12 UK seaside towns for summer trips
What’s the vibe? Shabby chic, with a growing emphasis on the chic.
Why go? For some retro funfair action at Dreamland, Wayne Hemmingway’s revitalised 1920s amusement park, and for a plethora of cool shops and galleries – including café/gallery Hantverk & Found, skincare shop Haeckels, which uses only locally grown botanicals in its products, and RG Scott’s, a cornucopia of second-hand wonders housed in an old ice-machine factory – and for such offbeat gems as the Shell Grotto, where 4.6 million shells create a spectacular attraction in a subterranean chamber. Oh, and the Turner Contemporary’s not bad either.
Don’t miss: The Bus Cafe – a double-decker bus which has been transformed into a mobile kitchen and cafe, selling dishes made from local produce.
Get there: By train from St Pancras or Victoria. By car, in two hours.
What’s the vibe? The Cote d’Azur. With surfers.
Why go? Because of the 15-minute train ride from St Erth to St Ives, which is eye-poppingly gorgeous as it follows the curve of St Ives Bay. Once there, the town is just as picture-perfect, which might explain the number of artists who were drawn here and have left their mark in the Barbara Hepworth Museum and Garden, Tate St Ives and Leach Pottery. Make sure to see all the sights that inspired them, from the tumbling cottages and tangled lanes to lovely granite fishing harbour and beautiful beach, and make at least a weekend of it, if not a week.
Don’t miss: The subtropical gardens of Trewyn, and a restorative pint at the Sloop Inn, one of Cornwall’s oldest and most atmospheric pubs.
Get there: By train from Paddington. By car, in five to six hours.
What’s the vibe? 1950s seaside innocence, with liberal splashes of Farrow & Ball.
Why go? The super-cute Broadstairs has something for everyone. On the one hand, the extensive shallows, sandy beach and gaily painted huts of Viking Bay are a delight for families, but it has plenty of appeal for grown-ups too, including a tiny cinema, great food and a clifftop walk to the romantic Botany Bay. The Charles Dickens Museum and Bleak House (where Dickens wrote various parts of novels such as ‘David Copperfield’) are just two attractions dedicated to the Victorian author, who holidayed it up here in the 1800s.
Don’t miss: Morelli’s. Founded in 1932, this retrotastic ice-cream parlour retains pink leatherette banquettes, a jukebox and a soda fountain.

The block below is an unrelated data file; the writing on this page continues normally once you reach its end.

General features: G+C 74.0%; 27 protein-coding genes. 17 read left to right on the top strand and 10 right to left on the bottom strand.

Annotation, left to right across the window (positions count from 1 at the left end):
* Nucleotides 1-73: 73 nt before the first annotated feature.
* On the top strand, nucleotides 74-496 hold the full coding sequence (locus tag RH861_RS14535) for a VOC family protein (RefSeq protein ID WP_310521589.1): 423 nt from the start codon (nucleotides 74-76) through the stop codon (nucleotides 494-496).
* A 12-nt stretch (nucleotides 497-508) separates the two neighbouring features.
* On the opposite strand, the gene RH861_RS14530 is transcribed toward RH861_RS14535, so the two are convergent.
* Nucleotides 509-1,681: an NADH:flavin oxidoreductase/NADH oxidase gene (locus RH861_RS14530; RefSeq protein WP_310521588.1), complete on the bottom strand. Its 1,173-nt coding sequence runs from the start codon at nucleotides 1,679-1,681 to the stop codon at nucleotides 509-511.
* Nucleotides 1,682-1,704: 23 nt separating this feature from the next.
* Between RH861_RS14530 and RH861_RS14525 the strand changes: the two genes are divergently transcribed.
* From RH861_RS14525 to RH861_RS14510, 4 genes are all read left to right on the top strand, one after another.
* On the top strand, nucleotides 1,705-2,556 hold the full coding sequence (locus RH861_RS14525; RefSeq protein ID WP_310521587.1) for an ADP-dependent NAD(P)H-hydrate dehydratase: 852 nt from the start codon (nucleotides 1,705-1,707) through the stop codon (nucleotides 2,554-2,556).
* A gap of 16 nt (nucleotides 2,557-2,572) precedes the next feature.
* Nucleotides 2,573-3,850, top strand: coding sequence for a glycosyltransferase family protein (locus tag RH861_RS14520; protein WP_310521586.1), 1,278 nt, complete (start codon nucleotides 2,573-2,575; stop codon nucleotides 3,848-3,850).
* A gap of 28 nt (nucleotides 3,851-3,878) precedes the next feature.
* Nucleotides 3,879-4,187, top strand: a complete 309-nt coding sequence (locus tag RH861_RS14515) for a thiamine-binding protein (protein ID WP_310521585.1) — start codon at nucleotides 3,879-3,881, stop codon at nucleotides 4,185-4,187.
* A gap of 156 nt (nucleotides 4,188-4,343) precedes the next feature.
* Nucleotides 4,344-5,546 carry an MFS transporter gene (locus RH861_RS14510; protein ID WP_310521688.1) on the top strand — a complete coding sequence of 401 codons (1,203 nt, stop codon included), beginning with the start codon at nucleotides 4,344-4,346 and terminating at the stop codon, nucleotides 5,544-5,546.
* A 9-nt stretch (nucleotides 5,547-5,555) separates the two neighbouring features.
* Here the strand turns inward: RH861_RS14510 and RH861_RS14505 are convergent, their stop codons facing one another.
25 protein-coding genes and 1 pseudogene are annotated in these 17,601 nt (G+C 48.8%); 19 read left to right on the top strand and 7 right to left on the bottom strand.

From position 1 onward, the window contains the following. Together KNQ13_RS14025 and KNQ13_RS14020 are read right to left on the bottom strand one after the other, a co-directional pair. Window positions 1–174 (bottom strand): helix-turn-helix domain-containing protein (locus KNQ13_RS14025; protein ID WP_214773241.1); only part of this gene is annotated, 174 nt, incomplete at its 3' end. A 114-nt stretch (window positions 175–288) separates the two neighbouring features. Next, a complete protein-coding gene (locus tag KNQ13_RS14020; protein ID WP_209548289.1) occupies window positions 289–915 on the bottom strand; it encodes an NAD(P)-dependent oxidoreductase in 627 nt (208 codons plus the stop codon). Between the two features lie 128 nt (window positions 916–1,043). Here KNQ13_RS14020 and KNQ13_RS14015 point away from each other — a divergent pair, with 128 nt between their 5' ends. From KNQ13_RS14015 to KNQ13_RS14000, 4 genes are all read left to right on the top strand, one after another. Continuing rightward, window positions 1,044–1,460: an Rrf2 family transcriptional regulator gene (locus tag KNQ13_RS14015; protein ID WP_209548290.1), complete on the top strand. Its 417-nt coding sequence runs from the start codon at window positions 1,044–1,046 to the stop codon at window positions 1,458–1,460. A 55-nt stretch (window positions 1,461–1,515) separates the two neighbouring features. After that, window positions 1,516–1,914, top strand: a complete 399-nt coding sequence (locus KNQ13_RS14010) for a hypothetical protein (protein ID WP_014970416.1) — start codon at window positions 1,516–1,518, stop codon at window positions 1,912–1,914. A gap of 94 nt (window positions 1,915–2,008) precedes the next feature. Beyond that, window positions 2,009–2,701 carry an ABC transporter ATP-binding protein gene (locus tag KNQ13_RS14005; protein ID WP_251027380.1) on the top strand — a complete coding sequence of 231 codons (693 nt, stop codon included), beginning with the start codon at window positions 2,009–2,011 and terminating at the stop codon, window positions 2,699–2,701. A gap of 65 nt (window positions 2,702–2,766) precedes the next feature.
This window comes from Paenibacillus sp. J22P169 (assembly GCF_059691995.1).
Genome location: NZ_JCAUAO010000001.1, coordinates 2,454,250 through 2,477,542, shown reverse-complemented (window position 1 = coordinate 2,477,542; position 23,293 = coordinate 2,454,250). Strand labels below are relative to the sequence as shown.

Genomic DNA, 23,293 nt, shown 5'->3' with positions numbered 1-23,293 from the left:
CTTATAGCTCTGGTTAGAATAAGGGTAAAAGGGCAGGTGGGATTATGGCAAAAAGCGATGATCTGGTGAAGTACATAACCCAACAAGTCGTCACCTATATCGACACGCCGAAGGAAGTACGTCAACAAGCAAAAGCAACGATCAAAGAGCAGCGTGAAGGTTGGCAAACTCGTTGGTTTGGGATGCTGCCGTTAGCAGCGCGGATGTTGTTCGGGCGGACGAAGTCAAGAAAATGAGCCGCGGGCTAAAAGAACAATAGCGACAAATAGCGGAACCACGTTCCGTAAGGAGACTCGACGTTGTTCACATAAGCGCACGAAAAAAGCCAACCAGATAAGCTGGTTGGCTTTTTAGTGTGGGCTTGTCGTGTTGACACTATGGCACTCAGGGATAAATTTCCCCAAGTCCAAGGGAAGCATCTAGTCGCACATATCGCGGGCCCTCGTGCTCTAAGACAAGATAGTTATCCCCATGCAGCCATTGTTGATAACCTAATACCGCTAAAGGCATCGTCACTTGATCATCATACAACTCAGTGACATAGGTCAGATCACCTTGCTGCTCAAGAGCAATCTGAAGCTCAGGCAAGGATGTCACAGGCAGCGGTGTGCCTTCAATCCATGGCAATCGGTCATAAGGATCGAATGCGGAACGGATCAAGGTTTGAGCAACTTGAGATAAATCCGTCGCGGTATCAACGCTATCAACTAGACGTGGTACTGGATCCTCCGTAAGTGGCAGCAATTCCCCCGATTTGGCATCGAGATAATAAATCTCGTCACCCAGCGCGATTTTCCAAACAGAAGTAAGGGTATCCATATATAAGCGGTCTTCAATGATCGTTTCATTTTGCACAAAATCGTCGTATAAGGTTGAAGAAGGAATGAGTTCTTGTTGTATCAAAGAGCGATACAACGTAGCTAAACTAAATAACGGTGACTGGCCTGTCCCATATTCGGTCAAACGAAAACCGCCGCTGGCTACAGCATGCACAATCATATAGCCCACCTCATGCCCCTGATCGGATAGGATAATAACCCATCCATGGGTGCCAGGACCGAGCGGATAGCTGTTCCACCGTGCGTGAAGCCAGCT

Get there: By train from St Pancras or Victoria. By car, in two hours.
What’s the vibe? Melancholy gothic.
Why go? It’s huge fun checking out the locations of Bram Stoker’s ‘Dracula’, from the evocative ruins of the abbey looming over the town to the working harbour. But the appeal of this lovely Yorkshire seaside town extends beyond its gothic attraction, with the excellent Captain Cook Memorial Museum, the remarkably well-preserved Church of St Mary, complete with a Norman arch and sweeping 199-step staircase, and easy access to the glorious Yorkshire Moors.
Don’t miss: The railway - it's a great way to cross the moors and explore some of the county’s lovely inland villages.
Get there: By train from King’s Cross to Whitby (with two changes). By car, in five hours.
What’s the vibe: Understated genteel wealth with a creative edge.
Why go? The home of composer Benjamin Britten is filled with delights, from the high street lined with organic food shops, chi-chi boutiques and upmarket eateries to the pretty beachfront cottages, nineteenth-century Martello tower and stunning sixteenth-century Moot Hall. A walk on the shingle beach to Maggi Hambling’s scallop shell sculpture, some great pubs and a boat trip to Thorpeness all ensure enough for a fantastic day out.
Don’t miss: The brilliant Red House Museum, the home composer Benjamin Britten shared with his partner Peter Pears for the last 20 years of his life.
Get there: By train from Liverpool St to Saxmundham, then bus or taxi. By car, in three hours.
What’s the vibe? It’s the home of Stacey and Nessa from ‘Gavin & Stacey’. Need we say more?
Why go? Because Barry, or more specifically Barry Island, is a historical taste of South Wales that’s fast disappearing. It’s changed very little in the century since a railway link with Cardiff turned it into a Bank Holiday must-do for Welsh folk who’d arrive in their hundreds of thousands to eat proper faggots and chips from the range of caffs housed in the lovely Neo-Greek style portico arcade (complete with imposing Doric columns), and enjoy a great beach and traditional fairground. All still there, all utterly lovely.
Don’t miss: Marco’s Café at Barry Island, familiar to anyone who’s watched ‘Gavin & Stacey’.
Get there: By train from Paddington to Cardiff, and a change to the Vale of Glamorgan line. By car, in three to four hours.
What’s the vibe? Happy families.